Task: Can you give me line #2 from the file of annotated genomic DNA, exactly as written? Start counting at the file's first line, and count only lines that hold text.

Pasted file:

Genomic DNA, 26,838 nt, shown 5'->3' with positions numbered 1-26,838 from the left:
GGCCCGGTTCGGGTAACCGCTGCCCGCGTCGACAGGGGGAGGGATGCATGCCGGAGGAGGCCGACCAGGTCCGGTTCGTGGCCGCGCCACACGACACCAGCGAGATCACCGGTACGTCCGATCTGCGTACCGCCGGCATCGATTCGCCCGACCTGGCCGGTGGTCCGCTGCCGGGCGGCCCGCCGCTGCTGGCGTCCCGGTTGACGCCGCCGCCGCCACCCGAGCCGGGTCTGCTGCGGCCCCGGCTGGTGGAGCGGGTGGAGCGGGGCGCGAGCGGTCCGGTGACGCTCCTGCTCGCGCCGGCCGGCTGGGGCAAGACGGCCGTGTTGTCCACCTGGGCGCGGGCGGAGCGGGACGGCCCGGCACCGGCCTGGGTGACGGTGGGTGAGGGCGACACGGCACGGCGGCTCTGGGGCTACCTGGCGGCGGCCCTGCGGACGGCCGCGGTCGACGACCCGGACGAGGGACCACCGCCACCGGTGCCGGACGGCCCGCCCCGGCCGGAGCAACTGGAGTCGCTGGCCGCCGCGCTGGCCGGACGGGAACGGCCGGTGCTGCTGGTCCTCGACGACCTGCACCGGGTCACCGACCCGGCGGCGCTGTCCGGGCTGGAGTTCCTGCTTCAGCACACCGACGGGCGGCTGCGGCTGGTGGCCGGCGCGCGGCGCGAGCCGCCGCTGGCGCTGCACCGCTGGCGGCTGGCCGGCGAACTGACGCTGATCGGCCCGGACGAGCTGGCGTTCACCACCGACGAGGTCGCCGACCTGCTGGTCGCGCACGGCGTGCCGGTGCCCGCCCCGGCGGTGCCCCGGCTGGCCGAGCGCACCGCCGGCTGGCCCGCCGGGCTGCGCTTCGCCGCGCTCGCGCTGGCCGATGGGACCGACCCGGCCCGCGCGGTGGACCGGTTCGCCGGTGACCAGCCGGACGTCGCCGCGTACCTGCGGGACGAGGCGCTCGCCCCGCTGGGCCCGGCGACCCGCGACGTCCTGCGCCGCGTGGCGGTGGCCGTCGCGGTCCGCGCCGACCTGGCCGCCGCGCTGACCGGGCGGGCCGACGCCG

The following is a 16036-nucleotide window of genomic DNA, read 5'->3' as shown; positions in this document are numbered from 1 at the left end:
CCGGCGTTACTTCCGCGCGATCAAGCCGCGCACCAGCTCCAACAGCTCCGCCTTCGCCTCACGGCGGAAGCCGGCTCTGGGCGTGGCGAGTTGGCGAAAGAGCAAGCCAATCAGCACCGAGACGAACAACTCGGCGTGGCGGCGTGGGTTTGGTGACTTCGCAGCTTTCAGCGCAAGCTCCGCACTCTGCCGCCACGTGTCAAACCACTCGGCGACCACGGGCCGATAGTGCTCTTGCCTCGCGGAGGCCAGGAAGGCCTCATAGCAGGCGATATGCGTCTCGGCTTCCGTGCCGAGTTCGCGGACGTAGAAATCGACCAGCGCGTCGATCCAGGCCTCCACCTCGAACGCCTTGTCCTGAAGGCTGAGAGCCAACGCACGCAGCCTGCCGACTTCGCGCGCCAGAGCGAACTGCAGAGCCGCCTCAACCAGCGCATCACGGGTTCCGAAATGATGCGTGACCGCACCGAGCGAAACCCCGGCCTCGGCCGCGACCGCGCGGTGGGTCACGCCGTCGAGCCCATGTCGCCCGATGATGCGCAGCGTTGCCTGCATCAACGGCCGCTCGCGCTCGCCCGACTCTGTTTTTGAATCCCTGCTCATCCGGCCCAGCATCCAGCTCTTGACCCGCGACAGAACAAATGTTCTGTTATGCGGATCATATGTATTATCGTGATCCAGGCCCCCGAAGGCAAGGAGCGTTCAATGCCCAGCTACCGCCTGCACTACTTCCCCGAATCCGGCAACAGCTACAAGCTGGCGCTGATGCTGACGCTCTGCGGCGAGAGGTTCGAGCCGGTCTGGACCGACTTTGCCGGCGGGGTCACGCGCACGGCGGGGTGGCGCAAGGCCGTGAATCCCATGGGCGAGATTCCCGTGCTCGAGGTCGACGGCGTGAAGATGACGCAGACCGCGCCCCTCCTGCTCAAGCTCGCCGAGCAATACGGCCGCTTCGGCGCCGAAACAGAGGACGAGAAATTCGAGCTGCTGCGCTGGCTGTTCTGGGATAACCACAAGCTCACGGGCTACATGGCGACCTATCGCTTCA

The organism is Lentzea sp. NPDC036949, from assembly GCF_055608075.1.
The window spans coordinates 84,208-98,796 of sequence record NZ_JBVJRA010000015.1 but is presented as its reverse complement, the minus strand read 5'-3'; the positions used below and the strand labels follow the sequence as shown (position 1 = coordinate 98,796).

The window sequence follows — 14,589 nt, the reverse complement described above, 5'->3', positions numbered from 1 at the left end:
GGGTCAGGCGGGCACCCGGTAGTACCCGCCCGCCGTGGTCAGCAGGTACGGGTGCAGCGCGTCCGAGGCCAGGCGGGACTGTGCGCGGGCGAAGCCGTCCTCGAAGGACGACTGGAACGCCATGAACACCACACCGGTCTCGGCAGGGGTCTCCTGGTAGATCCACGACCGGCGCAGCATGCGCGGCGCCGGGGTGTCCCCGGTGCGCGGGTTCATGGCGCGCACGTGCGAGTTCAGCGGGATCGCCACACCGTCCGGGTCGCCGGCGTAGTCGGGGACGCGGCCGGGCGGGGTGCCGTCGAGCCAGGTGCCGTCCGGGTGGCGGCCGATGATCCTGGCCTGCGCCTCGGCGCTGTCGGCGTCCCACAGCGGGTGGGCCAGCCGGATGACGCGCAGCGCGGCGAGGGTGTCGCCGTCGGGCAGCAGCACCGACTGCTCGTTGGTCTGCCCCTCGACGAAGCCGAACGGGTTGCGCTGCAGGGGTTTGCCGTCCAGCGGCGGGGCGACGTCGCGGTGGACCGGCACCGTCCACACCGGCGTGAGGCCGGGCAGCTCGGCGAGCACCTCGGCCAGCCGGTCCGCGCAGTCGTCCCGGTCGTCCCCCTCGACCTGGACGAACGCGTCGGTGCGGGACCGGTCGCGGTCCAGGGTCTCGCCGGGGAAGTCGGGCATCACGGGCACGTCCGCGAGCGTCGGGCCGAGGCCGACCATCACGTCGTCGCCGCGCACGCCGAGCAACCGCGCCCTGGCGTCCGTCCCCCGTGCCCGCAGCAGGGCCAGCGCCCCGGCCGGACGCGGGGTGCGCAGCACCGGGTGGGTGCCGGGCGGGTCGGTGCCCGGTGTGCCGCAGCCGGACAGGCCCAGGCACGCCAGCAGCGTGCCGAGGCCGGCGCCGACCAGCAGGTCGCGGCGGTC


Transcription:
GGCCCGGTTCGGGTAACCGCTGCCCGCGTCGACAGGGGGAGGGATGCATGCCGGAGGAGGCCGACCAGGTCCGGTTCGTGGCCGCGCCACACGACACCAGCGAGATCACCGGTACGTCCGATCTGCGTACCGCCGGCATCGATTCGCCCGACCTGGCCGGTGGTCCGCTGCCGGGCGGCCCGCCGCTGCTGGCGTCCCGGTTGACGCCGCCGCCGCCACCCGAGCCGGGTCTGCTGCGGCCCCGGCTGGTGGAGCGGGTGGAGCGGGGCGCGAGCGGTCCGGTGACGCTCCTGCTCGCGCCGGCCGGCTGGGGCAAGACGGCCGTGTTGTCCACCTGGGCGCGGGCGGAGCGGGACGGCCCGGCACCGGCCTGGGTGACGGTGGGTGAGGGCGACACGGCACGGCGGCTCTGGGGCTACCTGGCGGCGGCCCTGCGGACGGCCGCGGTCGACGACCCGGACGAGGGACCACCGCCACCGGTGCCGGACGGCCCGCCCCGGCCGGAGCAACTGGAGTCGCTGGCCGCCGCGCTGGCCGGACGGGAACGGCCGGTGCTGCTGGTCCTCGACGACCTGCACCGGGTCACCGACCCGGCGGCGCTGTCCGGGCTGGAGTTCCTGCTTCAGCACACCGACGGGCGGCTGCGGCTGGTGGCCGGCGCGCGGCGCGAGCCGCCGCTGGCGCTGCACCGCTGGCGGCTGGCCGGCGAACTGACGCTGATCGGCCCGGACGAGCTGGCGTTCACCACCGACGAGGTCGCCGACCTGCTGGTCGCGCACGGCGTGCCGGTGCCCGCCCCGGCGGTGCCCCGGCTGGCCGAGCGCACCGCCGGCTGGCCCGCCGGGCTGCGCTTCGCCGCGCTCGCGCTGGCCGATGGGACCGACCCGGCCCGCGCGGTGGACCGGTTCGCCGGTGACCAGCCGGACGTCGCCGCGTACCTGCGGGACGAGGCGCTCGCCCCGCTGGGCCCGGCGACCCGCGACGTCCTGCGCCGCGTGGCGGTGGCCGTCGCGGTCCGCGCCGACCTGGCCGCCGCGCTGACCGGGCGGGCCGACGCCG